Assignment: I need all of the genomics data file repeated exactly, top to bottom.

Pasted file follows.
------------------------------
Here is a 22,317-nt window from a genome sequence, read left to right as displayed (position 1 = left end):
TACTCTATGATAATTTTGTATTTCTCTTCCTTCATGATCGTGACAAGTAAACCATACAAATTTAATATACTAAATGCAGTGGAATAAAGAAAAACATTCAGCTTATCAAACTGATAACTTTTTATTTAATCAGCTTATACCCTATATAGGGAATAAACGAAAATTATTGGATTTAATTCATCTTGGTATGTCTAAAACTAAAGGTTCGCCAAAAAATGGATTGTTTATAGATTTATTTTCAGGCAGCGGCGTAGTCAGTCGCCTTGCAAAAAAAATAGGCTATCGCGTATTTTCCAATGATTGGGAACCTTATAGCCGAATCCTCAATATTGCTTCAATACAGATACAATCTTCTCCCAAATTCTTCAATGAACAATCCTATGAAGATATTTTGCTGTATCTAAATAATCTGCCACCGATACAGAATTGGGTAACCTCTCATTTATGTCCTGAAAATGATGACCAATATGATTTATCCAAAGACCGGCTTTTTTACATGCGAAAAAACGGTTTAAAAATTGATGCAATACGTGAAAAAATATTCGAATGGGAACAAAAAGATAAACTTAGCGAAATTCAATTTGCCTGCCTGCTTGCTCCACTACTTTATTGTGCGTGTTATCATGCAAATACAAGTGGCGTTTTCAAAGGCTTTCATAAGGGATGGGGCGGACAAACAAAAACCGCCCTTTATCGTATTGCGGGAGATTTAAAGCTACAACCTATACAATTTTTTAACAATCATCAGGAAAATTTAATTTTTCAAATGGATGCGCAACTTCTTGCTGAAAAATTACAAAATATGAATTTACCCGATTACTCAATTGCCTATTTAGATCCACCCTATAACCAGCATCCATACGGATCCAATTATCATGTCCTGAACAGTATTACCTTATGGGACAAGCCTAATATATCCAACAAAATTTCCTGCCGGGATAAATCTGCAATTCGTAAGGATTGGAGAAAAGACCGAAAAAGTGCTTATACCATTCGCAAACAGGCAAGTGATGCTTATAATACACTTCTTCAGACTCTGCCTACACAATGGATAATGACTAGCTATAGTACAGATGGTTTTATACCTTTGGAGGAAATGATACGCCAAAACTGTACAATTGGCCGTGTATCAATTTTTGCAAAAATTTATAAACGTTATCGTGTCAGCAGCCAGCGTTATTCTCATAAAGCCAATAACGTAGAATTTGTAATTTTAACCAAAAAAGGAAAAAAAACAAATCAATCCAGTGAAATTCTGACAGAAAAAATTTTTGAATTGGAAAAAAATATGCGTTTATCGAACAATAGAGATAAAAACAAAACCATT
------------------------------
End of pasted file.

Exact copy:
Here is a 22,317-nt window from a genome sequence, read left to right as displayed (position 1 = left end):
TACTCTATGATAATTTTGTATTTCTCTTCCTTCATGATCGTGACAAGTAAACCATACAAATTTAATATACTAAATGCAGTGGAATAAAGAAAAACATTCAGCTTATCAAACTGATAACTTTTTATTTAATCAGCTTATACCCTATATAGGGAATAAACGAAAATTATTGGATTTAATTCATCTTGGTATGTCTAAAACTAAAGGTTCGCCAAAAAATGGATTGTTTATAGATTTATTTTCAGGCAGCGGCGTAGTCAGTCGCCTTGCAAAAAAAATAGGCTATCGCGTATTTTCCAATGATTGGGAACCTTATAGCCGAATCCTCAATATTGCTTCAATACAGATACAATCTTCTCCCAAATTCTTCAATGAACAATCCTATGAAGATATTTTGCTGTATCTAAATAATCTGCCACCGATACAGAATTGGGTAACCTCTCATTTATGTCCTGAAAATGATGACCAATATGATTTATCCAAAGACCGGCTTTTTTACATGCGAAAAAACGGTTTAAAAATTGATGCAATACGTGAAAAAATATTCGAATGGGAACAAAAAGATAAACTTAGCGAAATTCAATTTGCCTGCCTGCTTGCTCCACTACTTTATTGTGCGTGTTATCATGCAAATACAAGTGGCGTTTTCAAAGGCTTTCATAAGGGATGGGGCGGACAAACAAAAACCGCCCTTTATCGTATTGCGGGAGATTTAAAGCTACAACCTATACAATTTTTTAACAATCATCAGGAAAATTTAATTTTTCAAATGGATGCGCAACTTCTTGCTGAAAAATTACAAAATATGAATTTACCCGATTACTCAATTGCCTATTTAGATCCACCCTATAACCAGCATCCATACGGATCCAATTATCATGTCCTGAACAGTATTACCTTATGGGACAAGCCTAATATATCCAACAAAATTTCCTGCCGGGATAAATCTGCAATTCGTAAGGATTGGAGAAAAGACCGAAAAAGTGCTTATACCATTCGCAAACAGGCAAGTGATGCTTATAATACACTTCTTCAGACTCTGCCTACACAATGGATAATGACTAGCTATAGTACAGATGGTTTTATACCTTTGGAGGAAATGATACGCCAAAACTGTACAATTGGCCGTGTATCAATTTTTGCAAAAATTTATAAACGTTATCGTGTCAGCAGCCAGCGTTATTCTCATAAAGCCAATAACGTAGAATTTGTAATTTTAACCAAAAAAGGAAAAAAAACAAATCAATCCAGTGAAATTCTGACAGAAAAAATTTTTGAATTGGAAAAAAATATGCGTTTATCGAACAATAGAGATAAAAACAAAACCATT